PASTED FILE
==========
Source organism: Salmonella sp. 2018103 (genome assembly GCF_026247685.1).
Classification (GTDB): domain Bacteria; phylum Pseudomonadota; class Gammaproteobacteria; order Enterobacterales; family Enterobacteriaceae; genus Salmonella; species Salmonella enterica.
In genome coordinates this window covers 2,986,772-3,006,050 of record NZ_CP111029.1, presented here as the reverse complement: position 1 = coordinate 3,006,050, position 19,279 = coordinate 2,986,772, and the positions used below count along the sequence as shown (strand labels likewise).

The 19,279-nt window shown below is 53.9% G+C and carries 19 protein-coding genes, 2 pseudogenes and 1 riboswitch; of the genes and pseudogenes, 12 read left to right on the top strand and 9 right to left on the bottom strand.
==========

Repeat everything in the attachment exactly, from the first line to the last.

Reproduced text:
Source organism: Salmonella sp. 2018103 (genome assembly GCF_026247685.1).
Classification (GTDB): domain Bacteria; phylum Pseudomonadota; class Gammaproteobacteria; order Enterobacterales; family Enterobacteriaceae; genus Salmonella; species Salmonella enterica.
In genome coordinates this window covers 2,986,772-3,006,050 of record NZ_CP111029.1, presented here as the reverse complement: position 1 = coordinate 3,006,050, position 19,279 = coordinate 2,986,772, and the positions used below count along the sequence as shown (strand labels likewise).

The 19,279-nt window shown below is 53.9% G+C and carries 19 protein-coding genes, 2 pseudogenes and 1 riboswitch; of the genes and pseudogenes, 12 read left to right on the top strand and 9 right to left on the bottom strand.